It’s 9 a.m. on a Sunday and the aroma of Mexican food hovers over the soccer field like a morning mist as families and friends gather.
It’s a midweek evening, and softball, kickball and dodgeball players meet at the sponsor’s restaurant for postgame laughs.
It’s another early evening, and after 90-plus minutes of pick-up soccer, the camaraderie and beer flow faster and more smoothly than the action.
Similar scenes play out all over Hampton Roads, from Virginia Beach to the Peninsula to the Middle Peninsula. And while the action centers on sports and competition, the focal point is socializing.
“The sport itself is a fun time, but what I really enjoy most about it is that social aspect,” said Brent Wentworth, the general manager of ClubWAKA, which began as the World Adult Kickball Association in Washington, D.C., but now covers a wide range of sports in about 40 cities across the United States.
Said Dawn Fleming, who organizes pick-up soccer on the Middle Peninsula: “I think I’ve always played more for just the social aspect, to get out and meet people. I’m typically one of the ones that wants to hang out afterward.”
Ryan Kiel plays in a number of leagues on the Southside, mainly because he loves sports. But he also likes the social aspect.
“The second thing I’ve gotten out of it is just meeting a lot of new people I would never have met otherwise,” he said.
Those three are not alone. According to an article in “Athletic Business,” more adults are playing in leagues across the country, and millennials are twice as likely as those from Generation X to take part in team sports as adults. The biggest reasons, according to Sports Marketing Surveys USA, are health and socialization.
“It’s growing overall, the activities may ebb and flow,” Wentworth said of his organization. “We’ve had our largest four months in Hampton Roads than we’ve had in any point prior to this.”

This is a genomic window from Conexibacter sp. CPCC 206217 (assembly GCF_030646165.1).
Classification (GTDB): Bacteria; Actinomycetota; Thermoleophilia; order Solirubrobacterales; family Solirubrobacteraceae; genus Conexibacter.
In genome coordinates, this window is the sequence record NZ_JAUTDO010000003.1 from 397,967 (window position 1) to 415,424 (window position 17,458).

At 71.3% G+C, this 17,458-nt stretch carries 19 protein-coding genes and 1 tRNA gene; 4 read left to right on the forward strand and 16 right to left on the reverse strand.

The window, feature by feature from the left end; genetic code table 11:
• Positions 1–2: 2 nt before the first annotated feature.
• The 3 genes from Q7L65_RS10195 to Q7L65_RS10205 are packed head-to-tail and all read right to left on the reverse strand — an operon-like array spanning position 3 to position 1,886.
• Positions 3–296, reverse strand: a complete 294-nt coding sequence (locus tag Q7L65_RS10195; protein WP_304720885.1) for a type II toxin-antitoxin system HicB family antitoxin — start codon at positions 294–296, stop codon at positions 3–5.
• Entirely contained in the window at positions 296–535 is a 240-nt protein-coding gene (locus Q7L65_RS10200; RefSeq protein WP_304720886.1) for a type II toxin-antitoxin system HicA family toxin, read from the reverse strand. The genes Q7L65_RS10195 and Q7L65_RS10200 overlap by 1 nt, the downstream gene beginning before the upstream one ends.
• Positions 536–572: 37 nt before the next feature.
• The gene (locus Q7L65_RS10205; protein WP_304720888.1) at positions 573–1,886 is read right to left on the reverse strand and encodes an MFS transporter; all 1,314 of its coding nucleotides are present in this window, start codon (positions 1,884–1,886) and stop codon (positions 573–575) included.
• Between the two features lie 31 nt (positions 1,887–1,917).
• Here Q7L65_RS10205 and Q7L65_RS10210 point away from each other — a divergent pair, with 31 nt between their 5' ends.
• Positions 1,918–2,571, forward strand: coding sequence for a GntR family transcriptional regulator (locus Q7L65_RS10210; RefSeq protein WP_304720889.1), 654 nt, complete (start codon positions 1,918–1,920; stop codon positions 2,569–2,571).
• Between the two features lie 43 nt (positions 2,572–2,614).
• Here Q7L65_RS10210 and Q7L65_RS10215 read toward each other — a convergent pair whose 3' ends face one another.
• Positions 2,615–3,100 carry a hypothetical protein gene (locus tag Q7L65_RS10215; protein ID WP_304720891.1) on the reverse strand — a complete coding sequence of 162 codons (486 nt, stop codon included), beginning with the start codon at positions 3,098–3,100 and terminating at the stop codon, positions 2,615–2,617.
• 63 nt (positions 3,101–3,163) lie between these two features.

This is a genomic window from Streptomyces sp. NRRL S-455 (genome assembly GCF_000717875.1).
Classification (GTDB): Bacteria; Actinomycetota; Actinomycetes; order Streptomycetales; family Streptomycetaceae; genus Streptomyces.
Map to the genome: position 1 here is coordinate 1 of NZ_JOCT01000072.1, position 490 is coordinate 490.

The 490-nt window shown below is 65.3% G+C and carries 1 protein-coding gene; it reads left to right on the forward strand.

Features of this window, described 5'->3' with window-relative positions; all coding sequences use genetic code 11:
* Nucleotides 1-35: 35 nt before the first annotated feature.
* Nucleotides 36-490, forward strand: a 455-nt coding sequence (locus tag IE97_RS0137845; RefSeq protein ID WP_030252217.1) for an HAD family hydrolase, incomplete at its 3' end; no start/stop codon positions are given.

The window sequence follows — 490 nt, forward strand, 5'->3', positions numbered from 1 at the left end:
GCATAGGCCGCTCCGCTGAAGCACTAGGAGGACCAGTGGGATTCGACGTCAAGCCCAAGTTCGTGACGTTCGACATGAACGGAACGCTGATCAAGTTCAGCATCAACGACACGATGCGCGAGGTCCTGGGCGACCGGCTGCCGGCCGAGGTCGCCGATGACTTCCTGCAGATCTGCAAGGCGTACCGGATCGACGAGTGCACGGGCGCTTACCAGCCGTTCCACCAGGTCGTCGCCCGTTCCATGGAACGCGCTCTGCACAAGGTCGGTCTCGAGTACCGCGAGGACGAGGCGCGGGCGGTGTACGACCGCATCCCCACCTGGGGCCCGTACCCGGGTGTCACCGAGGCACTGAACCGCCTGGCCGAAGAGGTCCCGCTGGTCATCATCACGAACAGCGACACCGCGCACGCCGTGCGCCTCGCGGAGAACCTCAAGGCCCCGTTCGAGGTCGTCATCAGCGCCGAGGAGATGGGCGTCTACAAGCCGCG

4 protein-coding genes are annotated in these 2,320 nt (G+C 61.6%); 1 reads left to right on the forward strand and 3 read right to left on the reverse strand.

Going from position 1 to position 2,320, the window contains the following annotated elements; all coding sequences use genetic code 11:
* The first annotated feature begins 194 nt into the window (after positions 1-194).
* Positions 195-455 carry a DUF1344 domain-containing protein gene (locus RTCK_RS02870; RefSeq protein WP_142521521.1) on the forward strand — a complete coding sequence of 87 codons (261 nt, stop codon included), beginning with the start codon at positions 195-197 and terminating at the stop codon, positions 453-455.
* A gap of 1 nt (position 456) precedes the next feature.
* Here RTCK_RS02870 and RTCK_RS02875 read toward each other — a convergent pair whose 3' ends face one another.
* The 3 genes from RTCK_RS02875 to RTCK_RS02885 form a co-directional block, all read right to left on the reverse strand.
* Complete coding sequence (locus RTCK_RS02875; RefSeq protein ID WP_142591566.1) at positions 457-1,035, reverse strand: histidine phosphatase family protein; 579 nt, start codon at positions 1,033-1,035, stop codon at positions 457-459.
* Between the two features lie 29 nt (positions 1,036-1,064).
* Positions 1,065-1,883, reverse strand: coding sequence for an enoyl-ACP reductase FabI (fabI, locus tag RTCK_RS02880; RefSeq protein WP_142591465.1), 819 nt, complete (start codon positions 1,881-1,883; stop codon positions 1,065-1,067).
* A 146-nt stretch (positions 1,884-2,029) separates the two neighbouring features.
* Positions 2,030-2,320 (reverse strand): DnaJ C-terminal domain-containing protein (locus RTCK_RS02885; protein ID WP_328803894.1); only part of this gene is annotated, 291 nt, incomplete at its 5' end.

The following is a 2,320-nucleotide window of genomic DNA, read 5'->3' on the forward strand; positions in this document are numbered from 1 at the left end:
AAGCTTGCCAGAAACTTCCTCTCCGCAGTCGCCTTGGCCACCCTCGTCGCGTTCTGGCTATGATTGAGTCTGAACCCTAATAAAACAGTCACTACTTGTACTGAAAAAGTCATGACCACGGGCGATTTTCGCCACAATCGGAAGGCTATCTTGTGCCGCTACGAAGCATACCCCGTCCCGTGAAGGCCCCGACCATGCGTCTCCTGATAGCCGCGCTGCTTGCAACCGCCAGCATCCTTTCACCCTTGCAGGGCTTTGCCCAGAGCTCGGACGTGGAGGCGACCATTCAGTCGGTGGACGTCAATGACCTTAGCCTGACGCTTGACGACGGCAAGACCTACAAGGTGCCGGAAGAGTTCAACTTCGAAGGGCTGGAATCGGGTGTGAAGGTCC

Most of those are leagues or organizations that not only provide people a fun way to exercise, but also help them make lasting friendships and, in some cases, lifelong relationships.
Wentworth and Fleming are among the many people who met their significant other on the field.
“I met Brent playing a silly game you play in grade school. How crazy!” said his wife, Dottie.
Dottie Wentworth was somewhat skeptical when a friend asked her to join a kickball team. She hadn’t played sports growing up, but would go to the gym.
“She sold me on the fun, friendly, and social atmosphere,” Dottie said. “The best part was meeting new people at a ‘host bar’ and having a beer after the games.”
It was at one of the social gatherings that she got to know Brent, who played on an opposing team. Now it’s 10 years later, they are married and have a 3-year-old son.
Fleming has been with Garry Spain for 10 years. They met while playing on opposite teams in a James City County soccer league.
“When we first started dating, my team and his team went out afterward,” Fleming said.
Spain, 45, said he used to play mainly for competitive reasons, but as he’s gotten older, that has changed.
“It’s gone more toward social,” he said, adding the thought of just playing a game and not having a social aspect afterward has less appeal than it did years ago.
Fleming echoed that thought: “For me, that is what keeps me going, because I don’t play as well as I used to. If there was no social aspect … if all there was was frustration, it wouldn’t appeal to me that much.”
For Brent Wentworth, that’s what he likes about playing sports and being involved in an organization that emphasizes the social aspect.
“The most fulfilling part of being in this organization is seeing people connect and develop those friendships and social circles, and then relationships.”